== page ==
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Transcript of Sen. Feinstein Questioning at Judge Sotomayor Confirmation Hearing
Here's the question. When the court decides to overrule a previous decision, is it important that it do so outright and in a way that is clear to everyone?
SOTOMAYOR: The doctrine of stare decisis, which means stand by a decision, stand by a prior decision, has a basic premise and that basic premise is that there is a value in society to predictability, consistency, fairness, evenhandedness in the law.
And the society has an important expectation that judges won't change the law based on personal whim or not, but that they will be guided by a humility they should show in the thinking of prior judges who have considered weighty questions and determined, as best as they could, given the tools they had at the time, to establish precedent.
There are circumstances in which a court should reexamine precedent and perhaps change its direction or perhaps reject it, but that should be done very, very cautiously. And I keep emphasizing the "verys" because the presumption is in favor of deference to precedent.
The question then becomes what are the factors you use to change it and then courts have looked at a variety of different factors, applying each in a balance and determining where that balance falls at a particular moment.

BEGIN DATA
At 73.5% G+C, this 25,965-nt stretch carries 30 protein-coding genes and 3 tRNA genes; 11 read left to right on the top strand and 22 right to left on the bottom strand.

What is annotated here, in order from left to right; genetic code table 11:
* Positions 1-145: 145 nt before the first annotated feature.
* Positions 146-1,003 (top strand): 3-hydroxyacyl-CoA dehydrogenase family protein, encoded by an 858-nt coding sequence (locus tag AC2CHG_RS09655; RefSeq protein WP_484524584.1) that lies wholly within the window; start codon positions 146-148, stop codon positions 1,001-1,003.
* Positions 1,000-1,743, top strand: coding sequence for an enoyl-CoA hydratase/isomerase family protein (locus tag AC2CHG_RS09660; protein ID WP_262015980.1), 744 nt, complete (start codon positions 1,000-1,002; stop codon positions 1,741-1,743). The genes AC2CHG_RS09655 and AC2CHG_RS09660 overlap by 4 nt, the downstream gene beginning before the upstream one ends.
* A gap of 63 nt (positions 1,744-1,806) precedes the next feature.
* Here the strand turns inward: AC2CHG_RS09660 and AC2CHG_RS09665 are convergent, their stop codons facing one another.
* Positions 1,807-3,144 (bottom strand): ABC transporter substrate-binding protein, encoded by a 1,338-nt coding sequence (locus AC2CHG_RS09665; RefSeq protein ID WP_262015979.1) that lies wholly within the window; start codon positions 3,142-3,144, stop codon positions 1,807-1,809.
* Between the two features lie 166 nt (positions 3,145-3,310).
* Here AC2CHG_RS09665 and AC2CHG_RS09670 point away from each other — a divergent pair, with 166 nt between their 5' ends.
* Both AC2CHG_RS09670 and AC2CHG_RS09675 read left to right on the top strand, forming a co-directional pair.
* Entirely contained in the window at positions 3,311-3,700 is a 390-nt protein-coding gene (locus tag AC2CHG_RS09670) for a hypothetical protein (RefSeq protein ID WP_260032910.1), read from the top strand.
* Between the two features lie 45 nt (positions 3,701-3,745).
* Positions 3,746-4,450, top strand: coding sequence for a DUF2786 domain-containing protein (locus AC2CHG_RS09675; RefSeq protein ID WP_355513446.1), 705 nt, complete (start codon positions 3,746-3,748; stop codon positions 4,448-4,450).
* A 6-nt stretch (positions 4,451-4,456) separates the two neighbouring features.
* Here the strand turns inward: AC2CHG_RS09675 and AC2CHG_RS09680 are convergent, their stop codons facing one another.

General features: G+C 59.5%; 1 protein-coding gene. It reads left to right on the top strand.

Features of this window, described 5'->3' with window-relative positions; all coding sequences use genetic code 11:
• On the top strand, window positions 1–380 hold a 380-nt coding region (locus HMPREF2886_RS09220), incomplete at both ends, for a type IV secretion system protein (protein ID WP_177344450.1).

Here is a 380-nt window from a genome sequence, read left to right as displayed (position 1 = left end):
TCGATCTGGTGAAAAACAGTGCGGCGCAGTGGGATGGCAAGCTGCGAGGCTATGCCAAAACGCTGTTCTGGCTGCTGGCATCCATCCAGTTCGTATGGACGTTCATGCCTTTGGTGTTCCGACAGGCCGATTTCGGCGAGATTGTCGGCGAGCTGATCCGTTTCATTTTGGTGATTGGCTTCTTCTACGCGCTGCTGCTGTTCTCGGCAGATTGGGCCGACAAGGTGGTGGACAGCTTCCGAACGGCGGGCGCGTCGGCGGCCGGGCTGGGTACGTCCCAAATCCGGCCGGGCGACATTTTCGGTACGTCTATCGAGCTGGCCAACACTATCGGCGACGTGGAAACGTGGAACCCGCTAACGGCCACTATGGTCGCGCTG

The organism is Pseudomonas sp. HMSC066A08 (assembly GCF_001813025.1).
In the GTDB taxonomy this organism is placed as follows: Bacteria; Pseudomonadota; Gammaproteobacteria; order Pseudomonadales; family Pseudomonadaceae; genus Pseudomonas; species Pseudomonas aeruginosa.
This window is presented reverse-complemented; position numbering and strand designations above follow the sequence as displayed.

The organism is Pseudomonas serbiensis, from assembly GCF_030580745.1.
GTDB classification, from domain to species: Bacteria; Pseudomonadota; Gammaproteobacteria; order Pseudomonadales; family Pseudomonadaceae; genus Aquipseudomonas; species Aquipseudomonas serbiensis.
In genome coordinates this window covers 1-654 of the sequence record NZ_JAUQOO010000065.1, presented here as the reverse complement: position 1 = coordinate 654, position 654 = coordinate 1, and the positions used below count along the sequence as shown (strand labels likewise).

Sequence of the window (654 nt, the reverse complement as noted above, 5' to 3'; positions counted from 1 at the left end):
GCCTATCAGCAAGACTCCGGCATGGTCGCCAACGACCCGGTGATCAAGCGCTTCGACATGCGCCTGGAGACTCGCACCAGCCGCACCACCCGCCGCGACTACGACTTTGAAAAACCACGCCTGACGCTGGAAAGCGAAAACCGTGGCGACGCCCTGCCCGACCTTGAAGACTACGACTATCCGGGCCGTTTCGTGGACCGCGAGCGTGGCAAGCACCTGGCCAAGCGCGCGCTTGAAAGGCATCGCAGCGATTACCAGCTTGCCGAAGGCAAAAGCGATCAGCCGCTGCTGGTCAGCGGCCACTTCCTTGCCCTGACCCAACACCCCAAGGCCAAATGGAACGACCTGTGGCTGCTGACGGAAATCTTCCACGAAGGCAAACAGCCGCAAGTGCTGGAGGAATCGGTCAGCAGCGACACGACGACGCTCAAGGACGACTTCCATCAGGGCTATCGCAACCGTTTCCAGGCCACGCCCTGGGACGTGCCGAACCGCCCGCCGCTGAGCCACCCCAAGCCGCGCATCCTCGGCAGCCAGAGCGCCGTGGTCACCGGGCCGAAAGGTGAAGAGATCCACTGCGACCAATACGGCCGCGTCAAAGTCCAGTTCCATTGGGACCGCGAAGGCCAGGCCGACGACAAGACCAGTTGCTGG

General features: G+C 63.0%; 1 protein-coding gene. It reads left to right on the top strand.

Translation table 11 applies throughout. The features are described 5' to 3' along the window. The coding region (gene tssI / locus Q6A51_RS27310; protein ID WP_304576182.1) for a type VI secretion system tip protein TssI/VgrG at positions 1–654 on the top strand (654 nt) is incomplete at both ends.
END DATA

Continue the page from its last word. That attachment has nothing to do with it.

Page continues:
It is important to recognize, however, that the development of the law is step-by-step, case-by-case, and there are some situations in which there is a principled way to distinguish precedent from application to a new situation.
No, I do not believe a judge should act in an unprincipled way, but I recognize that both the doctrine of stare decisis starts from a presumption that deference should be given to precedence and that the development of the law is case-by-case. It's always a very fine balance.
FEINSTEIN: Thank you very much. I appreciate that.
I wanted to ask a question on executive power and national security. We have seen the executive branch push the boundaries of power, claiming sweeping authority to disregard acts of Congress, and that's one way to collect communications of Americans without warrants and to detain people indefinitely without due process.
Now, the president in literally hundreds of signing statements affixed to a signature on a bill indicated part of a bill that he would, in essence, disregard. He didn't veto the bill. He signed the bill and said, "But there are sections that I," in so many words, "will disregard."
FEINSTEIN: Most egregiously, in 2005, when Congress passed a bipartisan bill banning torture, President Bush signed it, but he also issued a signing statement saying he would only enforce the law, quote, "consistent with the constitutional authority of the president to supervise the unitary executive branch and consistent with the constitutional limitations on the judicial power," end quote.
In other words, although he signed the bill, it was widely interpreted that he was asserting the right not to follow it.